Howard Shore – the man needs no introduction. He’s won three Oscars for his work on The Lord of the Rings – 1 for Fellowship, 2 for Return of the King including Best Song – and returned to score The Hobbit trilogy. He also scored Best Picture winners The Departed and The Silence of the Lambs along with countless modern classics, blockbusters and contemporary Oscar contenders.
He composed the score for this year’s prospective Best Picture frontrunner Spotlight and kindly sat down with me to answer a few questions (and yes, he mentioned missing Middle Earth).
What did you know about the events of Spotlight coming onto the project and how did that inform you?
I only knew about the events from the fantastic screenplay and that really drew me into it. Once you begin to do the research and go into that world, you discover a lot of things that are informative that help you for the time and place of the film.
How did Tom McCarthy direct you? What conversations did you have?
It really had to do with the story. We talked about the themes and discussed ideas like the pressure of the church, which was such a big part of the story. I composed themes for deference and complicity, which is really what the piece is about.
So we started there and then branched out into other themes and motifs for the children – the victims – and the tragic consequences of the story. We talked about the pain and the anguish that was current in the story and also related it to Boston – the ‘city on the hill’ – with that very particular culture.
In what ways did you want to reflect Boston?
It was mostly in the folk instruments. I used a ten-piece chamber orchestra for the score, which included the piano, a classical harp, an electric guitar, an electric bass guitar, and the mandolin, but there’s also folk elements woven in with the Irish drum, the fiddle, the accordion and two French horns. It’s a small group that evokes some of the Irish culture of Boston.
I felt the piano had a relationship with the film because of its inherent nature. It’s a very graceful instrument and it’s also very honest. As this was a movie about truth I felt the piano with its black and whites it would be an ideal companion to tell the story of the newspaper business.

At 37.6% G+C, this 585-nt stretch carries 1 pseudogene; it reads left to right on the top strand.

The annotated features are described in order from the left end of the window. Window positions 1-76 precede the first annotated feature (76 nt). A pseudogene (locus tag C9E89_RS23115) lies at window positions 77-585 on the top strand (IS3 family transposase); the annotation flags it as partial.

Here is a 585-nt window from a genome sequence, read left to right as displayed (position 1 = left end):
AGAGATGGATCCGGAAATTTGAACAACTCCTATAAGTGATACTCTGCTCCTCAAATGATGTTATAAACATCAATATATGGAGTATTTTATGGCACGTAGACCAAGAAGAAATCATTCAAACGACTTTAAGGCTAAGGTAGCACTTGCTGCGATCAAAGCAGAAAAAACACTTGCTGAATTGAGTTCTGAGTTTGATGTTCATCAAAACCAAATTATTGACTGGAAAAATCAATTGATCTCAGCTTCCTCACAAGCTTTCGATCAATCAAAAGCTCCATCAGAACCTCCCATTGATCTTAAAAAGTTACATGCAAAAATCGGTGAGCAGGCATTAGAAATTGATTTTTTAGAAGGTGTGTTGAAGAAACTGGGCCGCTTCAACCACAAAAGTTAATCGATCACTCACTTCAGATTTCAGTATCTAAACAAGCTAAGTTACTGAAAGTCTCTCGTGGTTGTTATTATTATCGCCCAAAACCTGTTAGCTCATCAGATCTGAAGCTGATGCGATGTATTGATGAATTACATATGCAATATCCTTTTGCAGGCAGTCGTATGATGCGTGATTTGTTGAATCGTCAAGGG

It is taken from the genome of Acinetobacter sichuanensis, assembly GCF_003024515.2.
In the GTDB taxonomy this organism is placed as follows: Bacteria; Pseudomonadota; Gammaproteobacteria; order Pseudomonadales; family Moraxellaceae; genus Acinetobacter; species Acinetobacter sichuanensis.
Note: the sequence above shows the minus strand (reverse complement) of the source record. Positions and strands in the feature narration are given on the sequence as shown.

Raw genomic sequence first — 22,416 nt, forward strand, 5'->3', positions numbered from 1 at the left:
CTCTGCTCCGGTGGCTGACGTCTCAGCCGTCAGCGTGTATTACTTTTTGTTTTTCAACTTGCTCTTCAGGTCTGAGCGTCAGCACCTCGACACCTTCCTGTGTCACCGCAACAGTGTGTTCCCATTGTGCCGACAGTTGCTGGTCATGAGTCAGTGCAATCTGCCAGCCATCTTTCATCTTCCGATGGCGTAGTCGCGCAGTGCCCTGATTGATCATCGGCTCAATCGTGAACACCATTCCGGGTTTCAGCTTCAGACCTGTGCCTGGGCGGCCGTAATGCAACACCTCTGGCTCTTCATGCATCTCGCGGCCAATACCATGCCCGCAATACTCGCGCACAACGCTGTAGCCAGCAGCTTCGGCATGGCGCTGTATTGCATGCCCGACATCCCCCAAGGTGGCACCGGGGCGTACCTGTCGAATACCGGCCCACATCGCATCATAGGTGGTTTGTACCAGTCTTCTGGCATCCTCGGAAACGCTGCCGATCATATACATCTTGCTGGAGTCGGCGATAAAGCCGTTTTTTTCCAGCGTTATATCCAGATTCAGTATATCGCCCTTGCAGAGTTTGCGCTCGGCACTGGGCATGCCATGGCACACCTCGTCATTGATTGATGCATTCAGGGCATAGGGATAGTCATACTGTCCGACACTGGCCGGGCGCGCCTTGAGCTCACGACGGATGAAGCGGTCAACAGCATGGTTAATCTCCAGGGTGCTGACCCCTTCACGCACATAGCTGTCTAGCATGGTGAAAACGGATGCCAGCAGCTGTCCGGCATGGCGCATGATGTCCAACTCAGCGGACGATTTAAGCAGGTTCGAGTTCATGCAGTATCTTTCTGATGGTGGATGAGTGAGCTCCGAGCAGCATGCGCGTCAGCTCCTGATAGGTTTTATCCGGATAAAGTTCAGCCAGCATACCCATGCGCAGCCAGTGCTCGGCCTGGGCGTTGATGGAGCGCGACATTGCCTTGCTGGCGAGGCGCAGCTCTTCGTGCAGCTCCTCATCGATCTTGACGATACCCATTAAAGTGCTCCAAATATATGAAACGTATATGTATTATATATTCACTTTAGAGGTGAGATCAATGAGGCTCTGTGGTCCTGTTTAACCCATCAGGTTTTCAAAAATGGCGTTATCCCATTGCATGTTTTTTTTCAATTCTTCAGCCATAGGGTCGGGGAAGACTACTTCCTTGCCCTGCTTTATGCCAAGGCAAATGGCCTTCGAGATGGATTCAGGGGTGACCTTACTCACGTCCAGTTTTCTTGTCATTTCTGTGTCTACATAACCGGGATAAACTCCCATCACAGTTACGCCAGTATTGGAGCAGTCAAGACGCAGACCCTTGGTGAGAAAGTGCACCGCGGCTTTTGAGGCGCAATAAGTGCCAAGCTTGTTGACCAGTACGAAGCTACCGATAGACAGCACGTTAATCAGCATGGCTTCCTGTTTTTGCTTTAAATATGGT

At this stage in your career, do directors tend to assume you know what to do and trust your gut or does it still require detailed discussion?
Well, filmmaking is very much a collaborative endeavour and it works well when there’s a good collaboration where ideas are freely expressed and the creative ideas are flowing back and forth. I think a film like Spotlight where everybody has contributed so well to their different aspects of filmmaking that the film rises above that, it becomes something that’s better than anyone individually could have created with that film, that’s when it really achieved something of interest.
The music feels very responsive to the actions, almost stream of consciousness – do you write down the melodies or do you improvise to the screen?
I like to watch the film once and feel as if I’m in the audience watching it. Music is an emotional language to me so I like to capture those feelings and then I work in a very old fashioned way with pencil on paper to note my melodic and harmonic ideas. I usually write a body of work without actually watching the film again. I work with the story first and then I start to apply those ideas to the film to actually score it.
I’m sure you’re aware of the temperature of awards circuit right now and that Spotlight is a pretty strong frontrunner to win Best Picture, which would be your fourth winner you’ve composed. How do you feel about its place in film history if it wins?
When you’re working on the film, it’s not really in your thoughts. It’s only when it went out and it became known to the public as to how the film was made, why it was made, and the story that it was telling, and I think that took on a resonance. It’s really that combination of trying to make a good film and having an audience embrace it with that synergy between filmmakers and the audience. That’s when it grows and becomes something greater than the sum of its parts.